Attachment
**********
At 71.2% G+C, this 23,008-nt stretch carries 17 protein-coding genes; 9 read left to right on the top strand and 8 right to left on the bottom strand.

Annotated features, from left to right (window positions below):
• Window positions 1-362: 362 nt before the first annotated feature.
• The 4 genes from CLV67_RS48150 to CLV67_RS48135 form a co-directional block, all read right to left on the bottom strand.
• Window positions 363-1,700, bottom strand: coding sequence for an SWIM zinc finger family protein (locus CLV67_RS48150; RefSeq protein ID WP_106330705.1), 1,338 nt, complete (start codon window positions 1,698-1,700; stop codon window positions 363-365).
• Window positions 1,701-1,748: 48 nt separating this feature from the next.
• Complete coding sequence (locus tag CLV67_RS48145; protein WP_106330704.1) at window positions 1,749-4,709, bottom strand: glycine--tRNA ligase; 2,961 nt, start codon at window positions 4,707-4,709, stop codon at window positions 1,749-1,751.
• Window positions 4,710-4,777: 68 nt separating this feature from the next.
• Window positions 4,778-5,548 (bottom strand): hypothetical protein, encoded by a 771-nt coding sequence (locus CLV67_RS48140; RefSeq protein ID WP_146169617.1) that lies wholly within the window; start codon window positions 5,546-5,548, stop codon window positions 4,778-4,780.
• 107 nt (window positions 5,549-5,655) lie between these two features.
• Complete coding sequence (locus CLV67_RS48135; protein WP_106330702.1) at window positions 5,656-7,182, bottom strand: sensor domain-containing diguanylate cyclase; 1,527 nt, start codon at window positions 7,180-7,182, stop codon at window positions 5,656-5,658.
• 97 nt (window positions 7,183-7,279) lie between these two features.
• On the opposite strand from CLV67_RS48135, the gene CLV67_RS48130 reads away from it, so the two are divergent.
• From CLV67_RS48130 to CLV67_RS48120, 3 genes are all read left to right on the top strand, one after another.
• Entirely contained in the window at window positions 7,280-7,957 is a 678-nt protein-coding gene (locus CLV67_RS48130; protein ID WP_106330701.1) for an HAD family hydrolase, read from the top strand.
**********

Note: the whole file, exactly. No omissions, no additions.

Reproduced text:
At 71.2% G+C, this 23,008-nt stretch carries 17 protein-coding genes; 9 read left to right on the top strand and 8 right to left on the bottom strand.

Annotated features, from left to right (window positions below):
• Window positions 1-362: 362 nt before the first annotated feature.
• The 4 genes from CLV67_RS48150 to CLV67_RS48135 form a co-directional block, all read right to left on the bottom strand.
• Window positions 363-1,700, bottom strand: coding sequence for an SWIM zinc finger family protein (locus CLV67_RS48150; RefSeq protein ID WP_106330705.1), 1,338 nt, complete (start codon window positions 1,698-1,700; stop codon window positions 363-365).
• Window positions 1,701-1,748: 48 nt separating this feature from the next.
• Complete coding sequence (locus tag CLV67_RS48145; protein WP_106330704.1) at window positions 1,749-4,709, bottom strand: glycine--tRNA ligase; 2,961 nt, start codon at window positions 4,707-4,709, stop codon at window positions 1,749-1,751.
• Window positions 4,710-4,777: 68 nt separating this feature from the next.
• Window positions 4,778-5,548 (bottom strand): hypothetical protein, encoded by a 771-nt coding sequence (locus CLV67_RS48140; RefSeq protein ID WP_146169617.1) that lies wholly within the window; start codon window positions 5,546-5,548, stop codon window positions 4,778-4,780.
• 107 nt (window positions 5,549-5,655) lie between these two features.
• Complete coding sequence (locus CLV67_RS48135; protein WP_106330702.1) at window positions 5,656-7,182, bottom strand: sensor domain-containing diguanylate cyclase; 1,527 nt, start codon at window positions 7,180-7,182, stop codon at window positions 5,656-5,658.
• 97 nt (window positions 7,183-7,279) lie between these two features.
• On the opposite strand from CLV67_RS48135, the gene CLV67_RS48130 reads away from it, so the two are divergent.
• From CLV67_RS48130 to CLV67_RS48120, 3 genes are all read left to right on the top strand, one after another.
• Entirely contained in the window at window positions 7,280-7,957 is a 678-nt protein-coding gene (locus CLV67_RS48130; protein ID WP_106330701.1) for an HAD family hydrolase, read from the top strand.